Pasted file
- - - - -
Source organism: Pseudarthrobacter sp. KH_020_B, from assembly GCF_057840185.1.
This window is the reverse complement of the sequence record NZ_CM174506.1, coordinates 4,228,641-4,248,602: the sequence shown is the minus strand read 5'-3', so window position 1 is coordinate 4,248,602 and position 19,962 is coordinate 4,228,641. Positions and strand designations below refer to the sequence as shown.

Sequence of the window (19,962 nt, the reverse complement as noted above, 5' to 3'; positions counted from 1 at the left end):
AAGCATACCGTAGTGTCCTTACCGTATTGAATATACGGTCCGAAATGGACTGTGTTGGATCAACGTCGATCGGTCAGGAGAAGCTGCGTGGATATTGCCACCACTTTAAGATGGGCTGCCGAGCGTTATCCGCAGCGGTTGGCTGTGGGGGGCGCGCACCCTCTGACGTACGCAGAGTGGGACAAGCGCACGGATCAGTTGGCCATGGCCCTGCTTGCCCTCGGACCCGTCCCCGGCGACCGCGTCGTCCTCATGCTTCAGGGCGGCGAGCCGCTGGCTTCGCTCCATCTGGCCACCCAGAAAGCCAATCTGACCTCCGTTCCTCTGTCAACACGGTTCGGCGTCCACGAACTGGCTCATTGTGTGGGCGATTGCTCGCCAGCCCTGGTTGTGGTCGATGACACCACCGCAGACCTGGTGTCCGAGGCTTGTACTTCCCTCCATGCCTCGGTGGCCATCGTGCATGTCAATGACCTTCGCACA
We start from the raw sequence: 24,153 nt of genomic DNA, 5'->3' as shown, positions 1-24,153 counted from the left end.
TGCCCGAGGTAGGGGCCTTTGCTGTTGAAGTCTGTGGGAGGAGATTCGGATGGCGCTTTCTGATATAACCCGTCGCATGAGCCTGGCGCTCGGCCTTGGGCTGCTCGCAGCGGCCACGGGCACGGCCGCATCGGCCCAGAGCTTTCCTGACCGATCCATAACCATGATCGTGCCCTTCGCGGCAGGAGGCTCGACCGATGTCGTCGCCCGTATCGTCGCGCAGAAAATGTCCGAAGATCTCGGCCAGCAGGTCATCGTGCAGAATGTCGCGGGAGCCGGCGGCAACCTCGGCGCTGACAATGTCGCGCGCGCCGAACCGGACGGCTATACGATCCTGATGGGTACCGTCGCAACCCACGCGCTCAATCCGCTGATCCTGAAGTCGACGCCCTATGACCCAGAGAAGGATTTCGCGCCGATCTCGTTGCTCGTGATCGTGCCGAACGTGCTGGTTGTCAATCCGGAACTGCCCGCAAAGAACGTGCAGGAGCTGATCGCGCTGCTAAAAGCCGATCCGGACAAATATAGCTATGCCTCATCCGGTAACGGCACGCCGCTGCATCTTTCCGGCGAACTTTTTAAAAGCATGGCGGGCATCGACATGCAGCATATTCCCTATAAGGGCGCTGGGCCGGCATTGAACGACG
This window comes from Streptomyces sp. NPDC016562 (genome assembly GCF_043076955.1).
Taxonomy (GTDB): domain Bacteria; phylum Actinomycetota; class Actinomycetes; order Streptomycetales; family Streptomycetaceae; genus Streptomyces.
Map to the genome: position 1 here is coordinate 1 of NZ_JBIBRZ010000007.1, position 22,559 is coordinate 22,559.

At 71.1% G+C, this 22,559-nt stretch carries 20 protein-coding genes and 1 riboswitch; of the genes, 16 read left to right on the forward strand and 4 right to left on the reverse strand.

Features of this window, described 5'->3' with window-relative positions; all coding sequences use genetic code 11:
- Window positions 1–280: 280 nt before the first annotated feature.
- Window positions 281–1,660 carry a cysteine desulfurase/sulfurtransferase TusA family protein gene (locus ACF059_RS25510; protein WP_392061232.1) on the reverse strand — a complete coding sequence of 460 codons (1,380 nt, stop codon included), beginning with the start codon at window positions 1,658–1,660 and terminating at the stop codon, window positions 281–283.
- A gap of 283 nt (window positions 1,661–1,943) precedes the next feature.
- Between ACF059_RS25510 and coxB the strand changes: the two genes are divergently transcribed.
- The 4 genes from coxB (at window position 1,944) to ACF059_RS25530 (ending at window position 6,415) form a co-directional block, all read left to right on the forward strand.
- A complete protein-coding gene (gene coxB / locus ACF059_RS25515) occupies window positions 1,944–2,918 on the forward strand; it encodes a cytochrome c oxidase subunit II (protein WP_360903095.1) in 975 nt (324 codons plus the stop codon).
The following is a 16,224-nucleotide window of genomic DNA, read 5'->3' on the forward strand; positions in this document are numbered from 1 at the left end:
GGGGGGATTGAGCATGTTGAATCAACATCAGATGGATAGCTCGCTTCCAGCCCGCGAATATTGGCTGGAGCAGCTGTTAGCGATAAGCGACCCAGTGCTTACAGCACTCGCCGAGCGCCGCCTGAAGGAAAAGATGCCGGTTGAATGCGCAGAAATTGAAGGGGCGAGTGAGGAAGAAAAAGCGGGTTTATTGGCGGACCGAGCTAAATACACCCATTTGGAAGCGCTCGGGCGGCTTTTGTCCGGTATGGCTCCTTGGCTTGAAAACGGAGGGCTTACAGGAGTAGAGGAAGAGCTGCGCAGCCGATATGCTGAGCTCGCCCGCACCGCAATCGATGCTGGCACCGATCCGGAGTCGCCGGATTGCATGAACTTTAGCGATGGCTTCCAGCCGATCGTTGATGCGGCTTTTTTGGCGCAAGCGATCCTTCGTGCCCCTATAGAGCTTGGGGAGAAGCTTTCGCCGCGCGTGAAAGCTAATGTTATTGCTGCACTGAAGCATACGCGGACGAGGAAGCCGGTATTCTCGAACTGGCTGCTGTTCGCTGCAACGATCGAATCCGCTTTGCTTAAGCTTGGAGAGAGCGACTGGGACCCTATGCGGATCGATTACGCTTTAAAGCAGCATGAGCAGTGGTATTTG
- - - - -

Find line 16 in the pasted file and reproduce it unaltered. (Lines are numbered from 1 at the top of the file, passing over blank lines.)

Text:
- The 4 genes from coxB (at window position 1,944) to ACF059_RS25530 (ending at window position 6,415) form a co-directional block, all read left to right on the forward strand.